IN THIS ISSUE: ACES | communications | FAA | LAS | GSLIS | LAS & ENG | C-U Humanitarian Awards |
agricultural, consumer and environmental sciences
Robert L. Thompson, Gardner Chair in Agriculture Policy in the department of agricultural and consumer economics, served for the past year as co-chair of the Task Force on U.S. Agriculture Policy of the Chicago Council on World Affairs. This independent task force, which was convened in September 2005 and comprised 30 prominent leaders and policy specialists from Chicago, the Midwest and the nation, also included Robert Easter, dean of the College of ACES.
The goal of the task force was to develop a report of findings and recommendations on how to achieve sectorwide reform focused on ensuring the long-term competitiveness and sustainability of the U.S. agriculture and food systems.
To download the report, go to www.thechicagocouncil.org.
Chris Benson, professor of journalism, received the Peter Lisagor Award for Exemplary Journalism (documentary television, 2005) for “Paper Trail: 100 Years of the Chicago Defender.” The award was presented in the spring; the documentary was broadcast on WTTW-Channel 11, the PBS affiliate in Chicago. Benson also recently earned four regional Emmy nominations and is named on two of them, for writing and historical documentary.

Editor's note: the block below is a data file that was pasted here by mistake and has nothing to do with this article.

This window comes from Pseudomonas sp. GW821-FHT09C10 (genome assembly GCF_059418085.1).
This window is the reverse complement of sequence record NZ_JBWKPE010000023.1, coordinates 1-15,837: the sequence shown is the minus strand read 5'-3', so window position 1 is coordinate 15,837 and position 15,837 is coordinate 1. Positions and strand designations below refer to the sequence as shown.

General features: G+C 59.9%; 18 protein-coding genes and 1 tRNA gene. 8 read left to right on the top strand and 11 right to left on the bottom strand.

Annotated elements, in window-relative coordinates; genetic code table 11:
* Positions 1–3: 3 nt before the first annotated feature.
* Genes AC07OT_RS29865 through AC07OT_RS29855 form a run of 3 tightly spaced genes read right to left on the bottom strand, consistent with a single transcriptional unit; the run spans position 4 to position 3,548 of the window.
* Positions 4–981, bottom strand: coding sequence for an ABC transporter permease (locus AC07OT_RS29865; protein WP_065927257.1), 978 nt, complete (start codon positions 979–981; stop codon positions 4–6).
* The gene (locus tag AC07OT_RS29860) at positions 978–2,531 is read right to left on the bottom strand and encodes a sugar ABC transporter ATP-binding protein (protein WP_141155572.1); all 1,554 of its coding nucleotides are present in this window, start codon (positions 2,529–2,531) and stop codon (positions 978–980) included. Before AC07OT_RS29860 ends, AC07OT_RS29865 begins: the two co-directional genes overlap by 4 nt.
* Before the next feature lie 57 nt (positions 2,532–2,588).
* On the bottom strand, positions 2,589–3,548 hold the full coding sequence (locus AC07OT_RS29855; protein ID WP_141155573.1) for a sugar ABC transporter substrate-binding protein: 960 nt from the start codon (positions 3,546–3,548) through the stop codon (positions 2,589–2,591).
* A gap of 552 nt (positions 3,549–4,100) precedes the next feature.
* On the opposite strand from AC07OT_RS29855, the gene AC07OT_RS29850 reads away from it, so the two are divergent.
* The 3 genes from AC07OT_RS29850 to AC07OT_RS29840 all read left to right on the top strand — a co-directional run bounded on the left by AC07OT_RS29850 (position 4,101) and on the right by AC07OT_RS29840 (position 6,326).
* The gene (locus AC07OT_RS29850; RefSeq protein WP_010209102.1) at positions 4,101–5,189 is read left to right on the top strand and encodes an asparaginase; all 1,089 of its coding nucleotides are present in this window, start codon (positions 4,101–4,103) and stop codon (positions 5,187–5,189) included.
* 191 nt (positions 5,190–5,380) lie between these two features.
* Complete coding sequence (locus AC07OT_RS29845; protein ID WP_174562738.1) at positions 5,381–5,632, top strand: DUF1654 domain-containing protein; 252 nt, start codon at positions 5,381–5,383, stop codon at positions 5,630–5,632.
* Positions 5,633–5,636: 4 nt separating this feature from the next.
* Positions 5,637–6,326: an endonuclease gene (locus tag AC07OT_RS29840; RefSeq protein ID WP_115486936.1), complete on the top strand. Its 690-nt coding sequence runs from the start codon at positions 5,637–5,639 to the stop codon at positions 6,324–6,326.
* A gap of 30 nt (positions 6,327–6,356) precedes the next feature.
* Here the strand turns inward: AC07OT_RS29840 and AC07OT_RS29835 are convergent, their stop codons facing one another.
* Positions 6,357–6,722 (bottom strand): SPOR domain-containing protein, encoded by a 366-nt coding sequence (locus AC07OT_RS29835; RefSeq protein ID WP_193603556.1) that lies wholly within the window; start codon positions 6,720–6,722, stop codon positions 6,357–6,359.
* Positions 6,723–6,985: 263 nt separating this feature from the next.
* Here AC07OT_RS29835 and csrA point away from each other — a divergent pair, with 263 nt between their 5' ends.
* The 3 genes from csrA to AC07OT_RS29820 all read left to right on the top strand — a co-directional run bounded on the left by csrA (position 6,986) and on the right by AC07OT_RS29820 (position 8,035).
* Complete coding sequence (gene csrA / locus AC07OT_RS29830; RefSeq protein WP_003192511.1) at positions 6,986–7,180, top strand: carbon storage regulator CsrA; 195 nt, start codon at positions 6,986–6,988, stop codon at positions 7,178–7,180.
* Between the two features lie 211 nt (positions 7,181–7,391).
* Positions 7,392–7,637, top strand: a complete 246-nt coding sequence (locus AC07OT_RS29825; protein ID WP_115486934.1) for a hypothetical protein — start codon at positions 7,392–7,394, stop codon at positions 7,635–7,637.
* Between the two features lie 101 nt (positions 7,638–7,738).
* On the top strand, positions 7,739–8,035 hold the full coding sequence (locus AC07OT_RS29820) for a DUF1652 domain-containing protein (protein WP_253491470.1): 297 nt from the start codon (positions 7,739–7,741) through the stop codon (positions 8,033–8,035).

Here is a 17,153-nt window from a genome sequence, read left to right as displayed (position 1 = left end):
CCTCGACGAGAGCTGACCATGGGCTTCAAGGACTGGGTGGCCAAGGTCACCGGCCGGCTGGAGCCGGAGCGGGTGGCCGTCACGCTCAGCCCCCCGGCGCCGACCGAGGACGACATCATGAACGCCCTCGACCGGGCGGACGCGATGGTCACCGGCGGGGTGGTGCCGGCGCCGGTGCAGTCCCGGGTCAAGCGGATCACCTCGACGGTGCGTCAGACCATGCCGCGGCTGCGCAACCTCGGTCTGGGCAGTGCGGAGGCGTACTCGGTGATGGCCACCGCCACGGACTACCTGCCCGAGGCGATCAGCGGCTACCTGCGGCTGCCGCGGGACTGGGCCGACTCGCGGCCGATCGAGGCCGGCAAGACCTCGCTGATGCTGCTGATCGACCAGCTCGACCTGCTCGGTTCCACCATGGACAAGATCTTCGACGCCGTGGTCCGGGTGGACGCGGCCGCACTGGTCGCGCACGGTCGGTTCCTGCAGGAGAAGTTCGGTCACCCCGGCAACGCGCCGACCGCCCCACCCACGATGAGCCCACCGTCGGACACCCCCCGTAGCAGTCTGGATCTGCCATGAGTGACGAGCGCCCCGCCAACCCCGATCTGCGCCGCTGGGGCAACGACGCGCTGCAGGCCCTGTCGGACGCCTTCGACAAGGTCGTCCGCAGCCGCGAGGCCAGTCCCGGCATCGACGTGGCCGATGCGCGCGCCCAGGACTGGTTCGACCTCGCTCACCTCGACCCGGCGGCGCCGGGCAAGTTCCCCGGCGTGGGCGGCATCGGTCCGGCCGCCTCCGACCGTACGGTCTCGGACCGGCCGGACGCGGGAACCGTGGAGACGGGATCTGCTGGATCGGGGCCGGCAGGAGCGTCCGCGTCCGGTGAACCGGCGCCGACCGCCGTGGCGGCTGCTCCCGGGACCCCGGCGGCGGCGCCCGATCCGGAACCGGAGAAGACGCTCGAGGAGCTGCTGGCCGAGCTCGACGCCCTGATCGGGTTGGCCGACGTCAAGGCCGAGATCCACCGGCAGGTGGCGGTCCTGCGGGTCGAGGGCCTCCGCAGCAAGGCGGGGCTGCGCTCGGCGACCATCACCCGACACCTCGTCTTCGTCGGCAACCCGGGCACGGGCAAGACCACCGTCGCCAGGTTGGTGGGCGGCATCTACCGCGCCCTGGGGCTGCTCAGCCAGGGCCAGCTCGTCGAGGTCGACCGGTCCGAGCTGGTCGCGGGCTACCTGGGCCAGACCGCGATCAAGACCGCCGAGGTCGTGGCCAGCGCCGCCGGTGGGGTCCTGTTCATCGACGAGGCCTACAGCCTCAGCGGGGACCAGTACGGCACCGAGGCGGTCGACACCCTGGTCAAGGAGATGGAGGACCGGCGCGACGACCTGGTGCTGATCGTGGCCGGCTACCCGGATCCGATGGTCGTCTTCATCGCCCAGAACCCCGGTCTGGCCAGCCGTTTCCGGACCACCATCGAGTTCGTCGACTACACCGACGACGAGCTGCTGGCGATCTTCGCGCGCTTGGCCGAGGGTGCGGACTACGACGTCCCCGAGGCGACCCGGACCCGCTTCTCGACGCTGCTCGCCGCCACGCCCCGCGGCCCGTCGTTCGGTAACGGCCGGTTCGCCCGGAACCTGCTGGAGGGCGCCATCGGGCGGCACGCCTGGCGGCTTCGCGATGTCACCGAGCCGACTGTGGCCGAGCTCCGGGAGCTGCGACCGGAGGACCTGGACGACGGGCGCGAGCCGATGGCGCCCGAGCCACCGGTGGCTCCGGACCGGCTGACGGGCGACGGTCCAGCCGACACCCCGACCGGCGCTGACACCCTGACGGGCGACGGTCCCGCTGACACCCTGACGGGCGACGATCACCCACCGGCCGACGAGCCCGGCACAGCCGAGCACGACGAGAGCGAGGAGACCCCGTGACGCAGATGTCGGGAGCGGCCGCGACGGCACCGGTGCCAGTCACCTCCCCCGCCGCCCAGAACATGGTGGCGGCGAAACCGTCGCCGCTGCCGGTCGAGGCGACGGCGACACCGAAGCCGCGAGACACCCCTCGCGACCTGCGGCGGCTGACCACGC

Norman Denzin, College of Communications Scholar and research professor of sociology and of communications, delivered the 2006 Distinguished Lecture to the annual meeting of the Society for the Study of Symbolic Interaction in Montreal in August. The lecture was titled, “The Secret Downing Street Memo and the Politics of Evidence.”